Scotch-Irish-L ArchivesArchiver > Scotch-Irish > 2000-11 > 0973528778
Subject: RE: CAMLIN
Date: Mon, 6 Nov 2000 08:39:38 -0800
Hi Scott, I'm not a research of Huguenots, so I can give you some
suggestions. If anyone on the list is and has additional ones,
please let us know.
Moving from the easiest to the hardest, I'd check first
www.familytree.com . They I think are selling a CD with a bunch of
books. Probably a couple books. I seem to recall a Huguenot CD or two.
I didn't find anything in the index of Grenham's book "Tracing your
Ryan "Irish Records" says the records of 3 Dublin churches are in
VOl 7, 14, and 19(Portarlington) in the Proceedings of the Huguenot
Society of London. For a full account he refers us to Vivienne
Costello in "Irish CHurch Records" (Dublin, Flyleaf Press, 1992)
The earliest records in Ryan are 1668.
Falley "Irish and Scotch-Irish Ancestral Research" has a whole
chapter on themselves. She identifies a lot of sources. You shouldn't
(at some point) neglect Hayes and such indexes of Irish research.
However it is always interesting to check the name in IGI. It'll
do a "fuzzy" search for you if you do not check "Use Exact Spelling"
and that'll show where they are. It's on totally accurate of course,
especially for Ireland.
It shows a lot of them in Scotland and England. One in England
as early as 1567 in Sommerset. There are Kamlins in Finalnd.
There are none in France -- either because there are none in
France or because IGI is bad for France. Lots of MERLEs there....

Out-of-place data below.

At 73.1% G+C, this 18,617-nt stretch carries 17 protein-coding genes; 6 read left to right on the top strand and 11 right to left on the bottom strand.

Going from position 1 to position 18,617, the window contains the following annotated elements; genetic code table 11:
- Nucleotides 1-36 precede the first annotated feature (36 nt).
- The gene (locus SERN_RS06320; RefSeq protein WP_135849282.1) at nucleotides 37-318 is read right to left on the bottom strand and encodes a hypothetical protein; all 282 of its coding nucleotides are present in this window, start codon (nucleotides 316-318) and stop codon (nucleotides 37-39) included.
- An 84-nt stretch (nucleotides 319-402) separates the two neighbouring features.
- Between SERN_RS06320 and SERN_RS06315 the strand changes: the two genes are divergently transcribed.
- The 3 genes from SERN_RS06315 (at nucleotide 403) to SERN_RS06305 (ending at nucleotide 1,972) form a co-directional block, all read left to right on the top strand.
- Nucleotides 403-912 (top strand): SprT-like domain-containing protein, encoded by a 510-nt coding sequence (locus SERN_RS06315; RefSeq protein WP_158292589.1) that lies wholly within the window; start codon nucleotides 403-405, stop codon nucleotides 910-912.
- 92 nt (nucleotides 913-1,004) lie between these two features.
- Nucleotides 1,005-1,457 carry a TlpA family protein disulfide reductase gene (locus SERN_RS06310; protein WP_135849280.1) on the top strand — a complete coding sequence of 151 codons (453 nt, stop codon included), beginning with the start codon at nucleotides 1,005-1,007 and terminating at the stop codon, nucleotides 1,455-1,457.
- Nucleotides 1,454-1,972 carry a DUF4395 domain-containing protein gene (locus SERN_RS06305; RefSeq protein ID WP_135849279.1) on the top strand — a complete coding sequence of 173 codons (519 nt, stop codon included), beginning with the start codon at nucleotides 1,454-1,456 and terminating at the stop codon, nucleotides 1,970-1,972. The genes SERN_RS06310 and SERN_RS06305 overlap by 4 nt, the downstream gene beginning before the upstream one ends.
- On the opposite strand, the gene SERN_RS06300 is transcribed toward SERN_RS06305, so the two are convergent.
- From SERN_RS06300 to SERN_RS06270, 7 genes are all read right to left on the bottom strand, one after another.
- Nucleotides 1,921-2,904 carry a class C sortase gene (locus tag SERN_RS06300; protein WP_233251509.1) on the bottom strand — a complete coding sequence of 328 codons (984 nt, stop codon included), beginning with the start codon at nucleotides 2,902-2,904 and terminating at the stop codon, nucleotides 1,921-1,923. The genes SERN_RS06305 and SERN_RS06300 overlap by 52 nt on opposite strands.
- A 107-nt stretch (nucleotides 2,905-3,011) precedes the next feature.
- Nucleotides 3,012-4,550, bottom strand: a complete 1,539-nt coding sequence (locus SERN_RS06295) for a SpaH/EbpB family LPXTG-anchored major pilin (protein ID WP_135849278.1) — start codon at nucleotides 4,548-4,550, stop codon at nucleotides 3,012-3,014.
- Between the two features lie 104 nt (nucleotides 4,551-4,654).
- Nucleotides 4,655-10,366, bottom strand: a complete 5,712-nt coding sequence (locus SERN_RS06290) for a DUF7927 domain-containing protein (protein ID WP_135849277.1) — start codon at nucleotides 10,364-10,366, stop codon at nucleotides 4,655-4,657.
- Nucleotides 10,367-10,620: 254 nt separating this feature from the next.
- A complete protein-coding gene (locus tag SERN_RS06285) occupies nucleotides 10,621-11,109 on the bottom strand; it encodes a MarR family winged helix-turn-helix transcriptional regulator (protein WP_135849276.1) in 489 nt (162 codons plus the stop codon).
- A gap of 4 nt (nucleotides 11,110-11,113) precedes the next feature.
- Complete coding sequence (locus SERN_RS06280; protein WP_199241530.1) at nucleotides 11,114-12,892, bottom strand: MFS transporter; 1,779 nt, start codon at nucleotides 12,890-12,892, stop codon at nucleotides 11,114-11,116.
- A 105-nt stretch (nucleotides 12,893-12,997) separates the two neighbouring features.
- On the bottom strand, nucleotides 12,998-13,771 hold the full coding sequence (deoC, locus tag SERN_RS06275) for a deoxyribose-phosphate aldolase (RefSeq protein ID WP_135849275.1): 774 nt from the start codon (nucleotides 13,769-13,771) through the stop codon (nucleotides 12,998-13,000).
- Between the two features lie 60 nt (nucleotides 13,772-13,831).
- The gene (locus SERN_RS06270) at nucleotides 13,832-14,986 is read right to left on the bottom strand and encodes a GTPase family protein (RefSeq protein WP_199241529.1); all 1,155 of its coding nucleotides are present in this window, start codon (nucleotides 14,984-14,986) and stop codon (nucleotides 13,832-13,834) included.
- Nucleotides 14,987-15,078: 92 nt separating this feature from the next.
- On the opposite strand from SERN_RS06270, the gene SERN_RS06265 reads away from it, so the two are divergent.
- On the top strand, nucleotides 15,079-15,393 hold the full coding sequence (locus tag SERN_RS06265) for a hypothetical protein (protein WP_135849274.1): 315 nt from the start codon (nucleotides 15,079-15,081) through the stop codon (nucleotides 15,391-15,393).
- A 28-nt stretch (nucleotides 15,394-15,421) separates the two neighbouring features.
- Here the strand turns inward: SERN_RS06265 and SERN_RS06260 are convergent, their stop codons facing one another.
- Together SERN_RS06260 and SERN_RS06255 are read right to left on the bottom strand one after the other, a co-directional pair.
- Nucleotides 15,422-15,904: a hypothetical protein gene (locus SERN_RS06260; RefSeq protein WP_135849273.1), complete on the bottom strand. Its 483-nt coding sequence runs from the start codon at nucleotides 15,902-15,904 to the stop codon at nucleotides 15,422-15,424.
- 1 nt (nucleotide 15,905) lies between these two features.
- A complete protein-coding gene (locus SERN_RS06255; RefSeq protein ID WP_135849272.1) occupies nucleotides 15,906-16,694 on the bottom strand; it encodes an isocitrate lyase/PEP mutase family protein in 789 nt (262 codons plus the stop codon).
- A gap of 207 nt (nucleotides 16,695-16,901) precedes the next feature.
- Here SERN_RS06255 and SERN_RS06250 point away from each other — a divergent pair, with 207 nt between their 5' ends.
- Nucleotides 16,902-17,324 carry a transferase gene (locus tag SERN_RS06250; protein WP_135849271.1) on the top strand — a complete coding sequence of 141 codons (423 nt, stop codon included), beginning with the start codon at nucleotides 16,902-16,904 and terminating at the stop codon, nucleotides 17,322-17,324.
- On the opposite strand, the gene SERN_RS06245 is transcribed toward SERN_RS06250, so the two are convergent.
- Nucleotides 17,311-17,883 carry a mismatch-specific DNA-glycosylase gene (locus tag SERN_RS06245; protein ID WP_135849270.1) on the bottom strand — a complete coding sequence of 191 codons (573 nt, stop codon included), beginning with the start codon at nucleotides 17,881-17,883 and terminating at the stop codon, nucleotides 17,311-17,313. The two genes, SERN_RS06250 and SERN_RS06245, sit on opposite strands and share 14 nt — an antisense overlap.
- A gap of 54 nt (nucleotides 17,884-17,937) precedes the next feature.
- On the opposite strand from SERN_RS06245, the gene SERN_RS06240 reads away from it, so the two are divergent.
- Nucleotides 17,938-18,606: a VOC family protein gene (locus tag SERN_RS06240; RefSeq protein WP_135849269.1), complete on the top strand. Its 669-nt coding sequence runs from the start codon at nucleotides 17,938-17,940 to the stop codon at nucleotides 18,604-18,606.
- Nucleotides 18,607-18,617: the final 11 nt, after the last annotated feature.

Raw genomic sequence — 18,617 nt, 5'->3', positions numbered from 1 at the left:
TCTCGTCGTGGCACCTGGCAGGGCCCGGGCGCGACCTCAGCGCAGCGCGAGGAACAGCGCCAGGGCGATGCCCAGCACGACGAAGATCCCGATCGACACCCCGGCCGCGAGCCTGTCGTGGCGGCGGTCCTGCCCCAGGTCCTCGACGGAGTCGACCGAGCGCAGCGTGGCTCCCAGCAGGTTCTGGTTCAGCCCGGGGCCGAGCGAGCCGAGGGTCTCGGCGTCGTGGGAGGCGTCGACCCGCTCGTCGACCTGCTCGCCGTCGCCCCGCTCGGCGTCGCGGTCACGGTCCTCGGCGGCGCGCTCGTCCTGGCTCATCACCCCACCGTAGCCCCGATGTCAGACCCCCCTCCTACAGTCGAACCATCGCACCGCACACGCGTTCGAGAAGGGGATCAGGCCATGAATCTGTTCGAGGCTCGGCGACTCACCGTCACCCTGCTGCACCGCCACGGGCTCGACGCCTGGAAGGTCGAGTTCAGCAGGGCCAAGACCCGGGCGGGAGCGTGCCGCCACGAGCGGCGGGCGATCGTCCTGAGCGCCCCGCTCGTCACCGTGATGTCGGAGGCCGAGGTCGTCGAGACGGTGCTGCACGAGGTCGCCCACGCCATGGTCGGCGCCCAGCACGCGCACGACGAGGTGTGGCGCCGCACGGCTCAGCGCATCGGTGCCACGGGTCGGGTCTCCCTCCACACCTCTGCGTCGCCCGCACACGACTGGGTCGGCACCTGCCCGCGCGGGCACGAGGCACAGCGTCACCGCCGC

I used to think a couple of my Scottish surnames were French
because they sounded French, but there aren't any in France, so
I tend now to beleive the authors that claim they are Scottish in
You should be able, fairly easily, using LDS, to search enough
Hugeunot church records to determine if the name occurs
among their ranks.
The CAMLINs in Ireland in Griffiths Valuation are in Ulster,
east Ulster, spread out in Antrim and Down. Suggests they are
either Scottish or there's an Ulster clan. Doesn't seen to be
an Ulster clan (Nothing in MacLysaght). Not in Black "Surnames
of Scotland" either. Very odd, though they are there. They may
well have originated as those Finns. We forget that before the
Union of Scotland and England, Scotland traded quite vigorously
with the European and Scandanavian countries. There were busy
colonies of Scottish merchants in the Hanseatic cities and
thousands of Scots were invited to Poland to become a new merchant
class. So you find lots of Scots throughout continenet Europe
as well as many foreign groups who settled in Scotland -- Flemish
weavers being a prime example. Finnish merchants aren't hard to
Donno....just remember, you get what you pay for in genealogy,
and this was free.
--------- Original Message ----------------------------------
From: Scott Camlin <>
Date: Sun, 5 Nov 2000 23:00:20 -0500
>I've read several volumes of Huguenot and Reformation history lately to get
>some background on a persistent story that the CAMLIN name is Huguenot in
>origin. I have enough Camlin's in Scotland and England before the
>Revocation of the Edict of Nantes that I don't give the story much weight,
>but am trying to track it down.
>So where would I follow up Huguenot documentation of Huguenot names in
>Seeking CAMLIN, DICKSON and CARSON